The column labeled "tax deduction" indicates whether that state offers a tax deduction for contributions made to a 529 plan.  The next column indicates whether the tax deduction is only given for investments within state.

    You can scan down the column and see the effect.  The first two entries, Alaska and Alabama, do not offer tax deductions and have program management fees of 0.28% and 0.25%, respectively.  The next entry, Arkansas, does offer a tax deduction for in-state contributions, and its 529 program management fee is about double at 0.55%.

    I compiled the data for the fifty states and then computed the rank-percentile graph shown in the graph below:

    In the graph you can see that the median program management fee charged for a plan that does not offer a tax deduction is about 0.25%, but the fee increases to 0.45% for plans with tax incentives.

    There are two plans that charge 0%, but you'll have to be a resident of either South Dakota or Louisiana to participate.

    Why do plans that offer in-state tax deductions charge higher expenses?  Because they can.

    The major websites that advise on 529 plans, including Morningstar and  SavingforCollege,  recommend that you choose the in-state plan if it offers a tax deduction.  When a financial company offers a 529 plan in a state that offers a tax deduction, they can count on receiving most, if not all, the investments of the residents.  They don't need to compete with other plans.  They charge higher fees because they can.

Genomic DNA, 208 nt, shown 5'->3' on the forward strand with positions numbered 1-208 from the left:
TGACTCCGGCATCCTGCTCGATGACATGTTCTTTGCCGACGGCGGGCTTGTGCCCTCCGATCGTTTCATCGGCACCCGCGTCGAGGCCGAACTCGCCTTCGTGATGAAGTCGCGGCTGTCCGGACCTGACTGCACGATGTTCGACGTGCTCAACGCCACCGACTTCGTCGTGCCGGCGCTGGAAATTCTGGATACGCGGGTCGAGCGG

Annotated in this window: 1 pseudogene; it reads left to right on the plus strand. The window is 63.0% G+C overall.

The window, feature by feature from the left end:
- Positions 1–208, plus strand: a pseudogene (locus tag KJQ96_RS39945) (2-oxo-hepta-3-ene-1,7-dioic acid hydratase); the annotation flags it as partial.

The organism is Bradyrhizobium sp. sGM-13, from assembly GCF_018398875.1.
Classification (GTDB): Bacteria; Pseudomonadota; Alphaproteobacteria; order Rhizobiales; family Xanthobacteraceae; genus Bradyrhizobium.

Does the tax deduction pay off?

    It depends.  If you're a resident of Idaho, you can receive a state income tax deduction of up to $4,000/year for 529 contributions to the Idaho plan.  If you invest $4,000 for your newborn child and receive the maximum state tax deduction, you will save 7.8%.  However, if you invest in Illinois' Bright Start College Savings Program, you can invest in the same Vanguard index funds for the a management fee of only 0.14% instead of the 0.64% charged by the Idaho plan.  The 0.50% difference in fees, paid over eighteen years, means you pay 9% more for the same investment.  Subtract the 7.8% tax deduction you received and you've paid 1.2% more.  If you factor in the time value of money, it's probably a wash, but it's important to realize that you didn't really receive a tax break.  The tax deduction ends up benefiting the investment companies -- not you.

    Most, if not all, of the state tax deductions end up in the pockets of the investment companies and not the state residents.

    State legislators, take heed.  Review your state's plan.  Offer a tax deduction for contributions to any plan -- not just your state's -- and competition will drive the financial firms to reduce their fees.  Your citizens will get a better deal.

    Related Posts:

    Disclosure: No positions.

    Disclosure: No positions.